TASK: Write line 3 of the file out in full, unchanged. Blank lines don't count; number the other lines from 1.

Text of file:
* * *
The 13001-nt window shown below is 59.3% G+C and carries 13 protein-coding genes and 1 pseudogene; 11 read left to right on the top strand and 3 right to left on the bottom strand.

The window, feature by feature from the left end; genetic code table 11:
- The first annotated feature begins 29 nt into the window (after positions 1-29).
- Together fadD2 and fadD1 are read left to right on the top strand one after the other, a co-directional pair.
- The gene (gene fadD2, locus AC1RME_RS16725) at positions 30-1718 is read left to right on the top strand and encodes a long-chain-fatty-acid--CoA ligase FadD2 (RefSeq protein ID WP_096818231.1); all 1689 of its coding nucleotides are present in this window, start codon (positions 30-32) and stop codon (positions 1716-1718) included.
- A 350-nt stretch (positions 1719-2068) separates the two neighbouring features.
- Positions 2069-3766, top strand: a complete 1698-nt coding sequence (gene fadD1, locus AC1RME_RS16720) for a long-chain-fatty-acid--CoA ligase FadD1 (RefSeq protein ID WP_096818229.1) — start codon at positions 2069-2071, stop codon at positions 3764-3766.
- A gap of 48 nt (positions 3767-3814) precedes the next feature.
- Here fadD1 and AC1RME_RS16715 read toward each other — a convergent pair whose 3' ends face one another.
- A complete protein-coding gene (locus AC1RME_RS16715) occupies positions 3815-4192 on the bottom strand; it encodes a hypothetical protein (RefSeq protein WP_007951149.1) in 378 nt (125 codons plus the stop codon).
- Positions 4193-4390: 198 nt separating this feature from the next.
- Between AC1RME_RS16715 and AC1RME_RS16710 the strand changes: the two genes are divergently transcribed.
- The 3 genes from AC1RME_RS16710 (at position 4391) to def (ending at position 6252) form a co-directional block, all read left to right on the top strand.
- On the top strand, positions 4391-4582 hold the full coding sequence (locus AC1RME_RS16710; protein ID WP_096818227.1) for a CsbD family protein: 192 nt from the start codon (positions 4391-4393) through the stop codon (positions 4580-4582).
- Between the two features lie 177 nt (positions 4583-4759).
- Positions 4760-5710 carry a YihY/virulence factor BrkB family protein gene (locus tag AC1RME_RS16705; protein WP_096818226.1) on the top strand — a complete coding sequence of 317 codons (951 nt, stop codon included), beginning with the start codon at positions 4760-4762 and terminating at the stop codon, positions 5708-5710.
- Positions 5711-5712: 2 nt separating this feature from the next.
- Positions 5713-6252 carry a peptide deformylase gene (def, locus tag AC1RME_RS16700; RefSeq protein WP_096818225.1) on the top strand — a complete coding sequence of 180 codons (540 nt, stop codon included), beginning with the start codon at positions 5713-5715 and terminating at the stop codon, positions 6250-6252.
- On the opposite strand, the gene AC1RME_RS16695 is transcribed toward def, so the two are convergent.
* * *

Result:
- The first annotated feature begins 29 nt into the window (after positions 1-29).